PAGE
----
Oblong to oval-shaped, deepbodied, highly compressed (size to about 50 cm). Mouth very small, terminal, protrusible gape not extending to anterior rim of orbit; snout short, not produced. One or more prominent spines at angle of preopercle. Teeth bristle-like, usually tricuspid, arranged in rows or band across jaws. A single dorsal fin, continuous, never notched, with IX-XV strong spines and 15-33 soft rays; anal fin with III spines and 14-25 soft rays; pectoral fins with 16-21 soft rays; pelvic fins with I stout spine and 5 soft rays; caudal fin rounded or slightly emarginated (except Genicanthus, which has a forked caudal fin with long filamentous extensions). Scales ctenoid, covering head, body, and median fins; largest in center of body; number of lateral-line scales variable, ranging from 30 to 90; no axillary scaly process at bases of pelvic fins. Color: very brightly colored with complex and varied color patterns; ground color white, gray, yellow, orange, red, blue, black or brown; often marked with bars, stripes, or spots of white, yellow, orange, blue, black or brown. Juveniles are often strikingly different in color from adults. Color patterns are most diagnostic for species identification.|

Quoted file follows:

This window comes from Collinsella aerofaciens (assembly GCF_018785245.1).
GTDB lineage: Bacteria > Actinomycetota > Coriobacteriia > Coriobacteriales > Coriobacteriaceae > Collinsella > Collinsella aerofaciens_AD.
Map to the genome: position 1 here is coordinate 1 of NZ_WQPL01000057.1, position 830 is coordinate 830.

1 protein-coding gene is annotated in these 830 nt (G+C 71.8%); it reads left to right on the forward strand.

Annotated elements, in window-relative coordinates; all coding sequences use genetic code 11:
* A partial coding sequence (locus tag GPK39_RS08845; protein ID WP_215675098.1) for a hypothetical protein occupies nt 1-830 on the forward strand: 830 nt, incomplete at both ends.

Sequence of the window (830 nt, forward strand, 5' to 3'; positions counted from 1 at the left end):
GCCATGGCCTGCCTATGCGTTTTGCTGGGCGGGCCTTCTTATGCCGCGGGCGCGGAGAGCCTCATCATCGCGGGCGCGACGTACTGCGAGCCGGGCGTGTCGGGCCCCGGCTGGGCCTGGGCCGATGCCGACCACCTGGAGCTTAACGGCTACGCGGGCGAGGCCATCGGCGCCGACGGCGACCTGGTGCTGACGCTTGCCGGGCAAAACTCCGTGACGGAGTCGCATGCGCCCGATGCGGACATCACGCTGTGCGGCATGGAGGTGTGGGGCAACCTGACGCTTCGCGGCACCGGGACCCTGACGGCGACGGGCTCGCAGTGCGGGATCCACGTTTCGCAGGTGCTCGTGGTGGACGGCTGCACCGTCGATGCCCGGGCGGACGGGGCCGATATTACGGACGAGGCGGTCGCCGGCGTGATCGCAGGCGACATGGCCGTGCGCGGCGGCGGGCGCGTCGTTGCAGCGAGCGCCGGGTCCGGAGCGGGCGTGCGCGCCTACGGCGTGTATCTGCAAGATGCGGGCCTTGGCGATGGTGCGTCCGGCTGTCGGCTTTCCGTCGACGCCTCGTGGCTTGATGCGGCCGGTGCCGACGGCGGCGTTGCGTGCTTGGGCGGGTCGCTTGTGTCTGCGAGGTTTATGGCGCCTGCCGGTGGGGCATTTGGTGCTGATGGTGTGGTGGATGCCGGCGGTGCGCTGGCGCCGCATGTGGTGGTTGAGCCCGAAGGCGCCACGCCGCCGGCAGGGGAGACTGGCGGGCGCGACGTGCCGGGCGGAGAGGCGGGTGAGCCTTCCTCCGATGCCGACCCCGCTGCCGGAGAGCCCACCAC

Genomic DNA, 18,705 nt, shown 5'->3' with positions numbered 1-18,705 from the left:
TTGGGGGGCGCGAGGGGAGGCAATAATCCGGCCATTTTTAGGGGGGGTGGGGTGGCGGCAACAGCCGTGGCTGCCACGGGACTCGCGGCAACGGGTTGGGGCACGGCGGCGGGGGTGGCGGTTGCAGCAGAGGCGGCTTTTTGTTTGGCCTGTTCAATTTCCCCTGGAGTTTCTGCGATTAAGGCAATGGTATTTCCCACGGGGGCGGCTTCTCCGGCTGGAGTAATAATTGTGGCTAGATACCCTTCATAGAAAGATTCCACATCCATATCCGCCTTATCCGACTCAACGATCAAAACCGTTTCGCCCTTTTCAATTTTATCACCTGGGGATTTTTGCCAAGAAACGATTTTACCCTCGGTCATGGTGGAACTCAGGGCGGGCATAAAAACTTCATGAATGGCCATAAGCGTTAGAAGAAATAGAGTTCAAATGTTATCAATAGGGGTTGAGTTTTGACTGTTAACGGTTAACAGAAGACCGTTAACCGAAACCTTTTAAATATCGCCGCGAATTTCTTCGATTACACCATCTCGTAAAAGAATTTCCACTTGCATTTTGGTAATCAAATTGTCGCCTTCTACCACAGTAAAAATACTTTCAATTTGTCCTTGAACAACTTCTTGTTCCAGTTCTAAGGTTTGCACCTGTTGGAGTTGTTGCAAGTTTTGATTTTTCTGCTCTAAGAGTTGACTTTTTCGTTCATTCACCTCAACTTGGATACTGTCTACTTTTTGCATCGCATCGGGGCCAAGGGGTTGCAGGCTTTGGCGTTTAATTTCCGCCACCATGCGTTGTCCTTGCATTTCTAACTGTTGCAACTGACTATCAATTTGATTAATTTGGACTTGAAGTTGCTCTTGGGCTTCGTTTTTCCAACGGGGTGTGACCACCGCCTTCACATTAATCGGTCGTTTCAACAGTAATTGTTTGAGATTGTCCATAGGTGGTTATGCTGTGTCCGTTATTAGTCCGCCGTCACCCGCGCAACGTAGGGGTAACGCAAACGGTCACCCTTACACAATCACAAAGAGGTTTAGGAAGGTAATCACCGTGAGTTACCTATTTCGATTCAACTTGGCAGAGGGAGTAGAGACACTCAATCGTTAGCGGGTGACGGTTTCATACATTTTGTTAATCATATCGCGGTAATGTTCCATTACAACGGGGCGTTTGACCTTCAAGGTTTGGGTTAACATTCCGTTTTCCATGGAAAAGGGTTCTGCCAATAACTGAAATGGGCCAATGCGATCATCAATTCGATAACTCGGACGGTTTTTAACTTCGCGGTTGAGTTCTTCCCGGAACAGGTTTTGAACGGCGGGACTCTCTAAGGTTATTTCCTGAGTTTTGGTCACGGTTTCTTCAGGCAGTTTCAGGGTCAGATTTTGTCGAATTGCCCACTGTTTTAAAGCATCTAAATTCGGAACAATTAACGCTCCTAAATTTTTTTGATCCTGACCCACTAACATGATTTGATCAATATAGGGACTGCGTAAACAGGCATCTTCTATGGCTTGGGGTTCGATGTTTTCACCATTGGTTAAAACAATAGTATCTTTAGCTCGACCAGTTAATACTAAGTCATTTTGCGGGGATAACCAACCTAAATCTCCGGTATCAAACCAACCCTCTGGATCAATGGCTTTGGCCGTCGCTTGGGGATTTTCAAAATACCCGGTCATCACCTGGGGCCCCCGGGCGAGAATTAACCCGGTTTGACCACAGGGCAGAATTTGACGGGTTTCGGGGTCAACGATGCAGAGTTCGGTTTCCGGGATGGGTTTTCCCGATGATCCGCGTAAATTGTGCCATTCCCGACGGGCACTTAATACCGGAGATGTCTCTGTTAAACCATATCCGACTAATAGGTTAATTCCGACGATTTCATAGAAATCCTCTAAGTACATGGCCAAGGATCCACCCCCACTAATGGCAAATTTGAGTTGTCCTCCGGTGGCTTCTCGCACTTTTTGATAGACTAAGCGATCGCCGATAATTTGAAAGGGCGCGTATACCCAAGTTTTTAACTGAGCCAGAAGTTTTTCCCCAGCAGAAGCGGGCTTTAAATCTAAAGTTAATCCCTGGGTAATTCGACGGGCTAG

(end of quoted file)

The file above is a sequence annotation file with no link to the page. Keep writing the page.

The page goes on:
Similar families occurring in the area. Chaetodontidae: lack a strong spine at angle of preopercle; an axillary scaly process present at bases of pelvic fins; generally smaller than most angelfishes (except Centropyge). Ephippidae: lack a strong spine at angle of preopercle; generally less colorful as adults; dorsal and anal fins often very elongate. Scatophagidae: dorsal fin with a deep notch, lacking spines at angle of preopercle, and having IV anal-fin spines.
Remarks. Generally found on coral reefs at depths of 5-40 m. A few species range to depths of 80 m or more. Most species closely associated with the substratum, feeding on sponges and other invertebrates; most species of Genicanthus usually found in midwater and feed on plankton.